Alarmed Democrats are aware of the threat to the health of their coalition. The need for greater targeting at the state level is one reason Dean has spent so much time and focus on placing DNC ﬁeld operatives in the states. Kerry, perhaps with an eye to 2008, has had Latino and African American leaders over to his house for two large dinners in recent months, where he has offered mea culpas for his 2004 neglect and errors.
When it comes to female voters, the situation is just as muddled. Some pollsters, such as Celinda Lake, have argued that Kerry lost white women because of the defection of white working-class women concerned about security issues. Others, such as Anna Greenberg, point out that the major defection of white working-class women has been ongoing since the late '90s and that it will take a multipronged approach that focuses on cultural worries -- as well as security, health care, and Social Security -- to win back different demographic subsets of the white female vote. “We have huge opportunities, but we won't do it if we pretend like nothing happened in this election with women voters,” says Greenberg. “I don't think it's rocket science.”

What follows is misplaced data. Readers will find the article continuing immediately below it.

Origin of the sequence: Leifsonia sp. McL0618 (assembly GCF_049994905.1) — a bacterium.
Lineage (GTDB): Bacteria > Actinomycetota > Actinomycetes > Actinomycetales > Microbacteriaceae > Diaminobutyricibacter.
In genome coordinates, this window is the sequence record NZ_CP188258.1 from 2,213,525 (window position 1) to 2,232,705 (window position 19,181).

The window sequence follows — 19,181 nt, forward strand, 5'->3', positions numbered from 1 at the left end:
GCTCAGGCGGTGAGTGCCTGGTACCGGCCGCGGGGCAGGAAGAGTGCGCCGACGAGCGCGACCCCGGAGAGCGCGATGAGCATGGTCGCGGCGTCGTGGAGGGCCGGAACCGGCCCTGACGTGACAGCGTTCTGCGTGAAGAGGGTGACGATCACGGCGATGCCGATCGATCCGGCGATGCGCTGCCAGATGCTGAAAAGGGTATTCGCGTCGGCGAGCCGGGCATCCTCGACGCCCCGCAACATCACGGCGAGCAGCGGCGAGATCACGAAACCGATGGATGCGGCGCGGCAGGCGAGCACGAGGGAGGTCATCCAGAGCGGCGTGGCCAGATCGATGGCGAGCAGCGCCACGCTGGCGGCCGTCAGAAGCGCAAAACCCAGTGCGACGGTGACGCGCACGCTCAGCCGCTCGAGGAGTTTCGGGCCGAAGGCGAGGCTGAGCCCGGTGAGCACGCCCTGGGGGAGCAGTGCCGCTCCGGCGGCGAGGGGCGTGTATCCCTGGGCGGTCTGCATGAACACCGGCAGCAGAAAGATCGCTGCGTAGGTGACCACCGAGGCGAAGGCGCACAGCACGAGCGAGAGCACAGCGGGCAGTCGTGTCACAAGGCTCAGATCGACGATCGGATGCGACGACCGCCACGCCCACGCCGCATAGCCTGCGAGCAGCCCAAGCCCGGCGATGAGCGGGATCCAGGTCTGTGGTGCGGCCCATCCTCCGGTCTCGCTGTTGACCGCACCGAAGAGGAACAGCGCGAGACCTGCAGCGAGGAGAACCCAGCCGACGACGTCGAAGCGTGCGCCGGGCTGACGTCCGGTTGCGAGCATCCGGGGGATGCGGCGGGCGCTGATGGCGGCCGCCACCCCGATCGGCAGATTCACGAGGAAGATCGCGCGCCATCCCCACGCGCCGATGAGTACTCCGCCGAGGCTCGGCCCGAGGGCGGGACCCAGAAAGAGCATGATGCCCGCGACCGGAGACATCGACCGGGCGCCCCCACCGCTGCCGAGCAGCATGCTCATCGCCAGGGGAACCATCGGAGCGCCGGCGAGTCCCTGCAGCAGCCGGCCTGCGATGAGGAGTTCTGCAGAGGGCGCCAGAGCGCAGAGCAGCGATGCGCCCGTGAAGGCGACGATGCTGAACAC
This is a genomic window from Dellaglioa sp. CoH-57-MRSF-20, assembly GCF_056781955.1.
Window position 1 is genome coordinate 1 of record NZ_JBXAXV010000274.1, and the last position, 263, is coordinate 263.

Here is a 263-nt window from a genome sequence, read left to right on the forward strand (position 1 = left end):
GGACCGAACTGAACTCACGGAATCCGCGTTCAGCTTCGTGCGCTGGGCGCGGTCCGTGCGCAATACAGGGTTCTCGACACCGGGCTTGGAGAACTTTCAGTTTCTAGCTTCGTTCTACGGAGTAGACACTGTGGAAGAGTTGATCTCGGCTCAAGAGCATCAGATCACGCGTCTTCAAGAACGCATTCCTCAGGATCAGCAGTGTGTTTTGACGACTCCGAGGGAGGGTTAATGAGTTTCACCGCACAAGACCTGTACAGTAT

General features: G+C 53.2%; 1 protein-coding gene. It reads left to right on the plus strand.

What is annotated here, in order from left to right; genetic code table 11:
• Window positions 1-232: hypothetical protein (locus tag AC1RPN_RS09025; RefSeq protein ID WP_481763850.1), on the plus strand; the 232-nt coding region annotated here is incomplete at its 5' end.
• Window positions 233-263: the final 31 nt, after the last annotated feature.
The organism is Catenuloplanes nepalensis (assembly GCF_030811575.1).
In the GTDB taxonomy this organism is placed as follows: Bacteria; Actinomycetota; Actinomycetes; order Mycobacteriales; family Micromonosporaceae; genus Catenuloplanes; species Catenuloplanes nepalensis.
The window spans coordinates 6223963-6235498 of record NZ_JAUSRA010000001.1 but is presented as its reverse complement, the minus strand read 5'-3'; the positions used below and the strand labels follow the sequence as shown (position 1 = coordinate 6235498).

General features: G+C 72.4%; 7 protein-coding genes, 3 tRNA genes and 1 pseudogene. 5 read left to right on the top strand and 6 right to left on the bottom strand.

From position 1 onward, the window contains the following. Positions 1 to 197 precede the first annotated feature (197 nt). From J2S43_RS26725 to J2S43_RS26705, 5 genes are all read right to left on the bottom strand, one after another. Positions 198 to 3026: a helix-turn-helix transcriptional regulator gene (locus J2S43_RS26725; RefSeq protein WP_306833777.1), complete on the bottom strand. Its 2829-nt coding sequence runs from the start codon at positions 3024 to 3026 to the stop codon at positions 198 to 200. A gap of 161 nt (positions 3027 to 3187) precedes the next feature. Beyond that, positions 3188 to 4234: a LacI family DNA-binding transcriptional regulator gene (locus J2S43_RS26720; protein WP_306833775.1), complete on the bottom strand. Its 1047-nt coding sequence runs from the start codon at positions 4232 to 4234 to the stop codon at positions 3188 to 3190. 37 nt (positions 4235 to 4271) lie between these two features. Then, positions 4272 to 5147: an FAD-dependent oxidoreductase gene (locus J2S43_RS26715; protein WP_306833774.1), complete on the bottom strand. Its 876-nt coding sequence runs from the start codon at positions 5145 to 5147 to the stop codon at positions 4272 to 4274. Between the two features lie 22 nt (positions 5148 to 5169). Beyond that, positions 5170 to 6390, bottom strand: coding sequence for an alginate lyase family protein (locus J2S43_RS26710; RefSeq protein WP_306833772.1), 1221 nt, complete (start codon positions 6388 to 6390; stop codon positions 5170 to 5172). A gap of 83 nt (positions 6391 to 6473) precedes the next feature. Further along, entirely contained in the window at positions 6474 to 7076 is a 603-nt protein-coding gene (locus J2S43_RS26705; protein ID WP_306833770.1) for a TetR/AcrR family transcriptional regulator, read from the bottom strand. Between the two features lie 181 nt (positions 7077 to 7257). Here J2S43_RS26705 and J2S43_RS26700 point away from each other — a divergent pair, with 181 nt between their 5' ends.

That phrase -- and the assertion of possibility contained within it -- was something I heard repeatedly from different political professionals. What they meant is that, if the right people are listened to, and if minority-voter contact and messaging are made priorities in the next election cycle and on an ongoing basis, there's no reason the party can't regain its lost ground and fend off the Republican plans to chip away at the Democratic base. “It's not rocket science,” Rivera told me. “It's political science.” And that, at least, is one cause for hope.
Garance Franke-Ruta is a Prospect senior editor.